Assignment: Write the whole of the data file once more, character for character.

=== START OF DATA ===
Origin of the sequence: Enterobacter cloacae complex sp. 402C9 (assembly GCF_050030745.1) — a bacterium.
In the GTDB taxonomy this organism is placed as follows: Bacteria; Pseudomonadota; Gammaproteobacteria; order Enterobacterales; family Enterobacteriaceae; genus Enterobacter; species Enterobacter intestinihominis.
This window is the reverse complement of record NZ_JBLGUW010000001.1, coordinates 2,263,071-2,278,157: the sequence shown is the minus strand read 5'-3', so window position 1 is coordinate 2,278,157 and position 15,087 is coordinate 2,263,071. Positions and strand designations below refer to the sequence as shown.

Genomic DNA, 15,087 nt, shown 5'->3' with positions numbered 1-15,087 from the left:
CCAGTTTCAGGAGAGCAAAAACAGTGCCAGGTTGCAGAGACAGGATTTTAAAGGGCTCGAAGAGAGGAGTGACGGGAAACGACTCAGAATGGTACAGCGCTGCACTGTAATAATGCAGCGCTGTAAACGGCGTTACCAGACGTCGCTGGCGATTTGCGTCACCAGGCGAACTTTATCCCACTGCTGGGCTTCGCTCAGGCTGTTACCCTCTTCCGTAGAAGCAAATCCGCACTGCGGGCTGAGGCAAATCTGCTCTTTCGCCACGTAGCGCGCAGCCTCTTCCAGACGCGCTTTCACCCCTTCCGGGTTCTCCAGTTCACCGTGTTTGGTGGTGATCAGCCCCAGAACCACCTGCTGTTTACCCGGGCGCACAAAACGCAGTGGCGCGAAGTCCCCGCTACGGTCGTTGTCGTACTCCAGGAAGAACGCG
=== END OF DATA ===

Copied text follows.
Origin of the sequence: Enterobacter cloacae complex sp. 402C9 (assembly GCF_050030745.1) — a bacterium.
In the GTDB taxonomy this organism is placed as follows: Bacteria; Pseudomonadota; Gammaproteobacteria; order Enterobacterales; family Enterobacteriaceae; genus Enterobacter; species Enterobacter intestinihominis.
This window is the reverse complement of record NZ_JBLGUW010000001.1, coordinates 2,263,071-2,278,157: the sequence shown is the minus strand read 5'-3', so window position 1 is coordinate 2,278,157 and position 15,087 is coordinate 2,263,071. Positions and strand designations below refer to the sequence as shown.

Genomic DNA, 15,087 nt, shown 5'->3' with positions numbered 1-15,087 from the left:
CCAGTTTCAGGAGAGCAAAAACAGTGCCAGGTTGCAGAGACAGGATTTTAAAGGGCTCGAAGAGAGGAGTGACGGGAAACGACTCAGAATGGTACAGCGCTGCACTGTAATAATGCAGCGCTGTAAACGGCGTTACCAGACGTCGCTGGCGATTTGCGTCACCAGGCGAACTTTATCCCACTGCTGGGCTTCGCTCAGGCTGTTACCCTCTTCCGTAGAAGCAAATCCGCACTGCGGGCTGAGGCAAATCTGCTCTTTCGCCACGTAGCGCGCAGCCTCTTCCAGACGCGCTTTCACCCCTTCCGGGTTCTCCAGTTCACCGTGTTTGGTGGTGATCAGCCCCAGAACCACCTGCTGTTTACCCGGGCGCACAAAACGCAGTGGCGCGAAGTCCCCGCTACGGTCGTTGTCGTACTCCAGGAAGAACGCG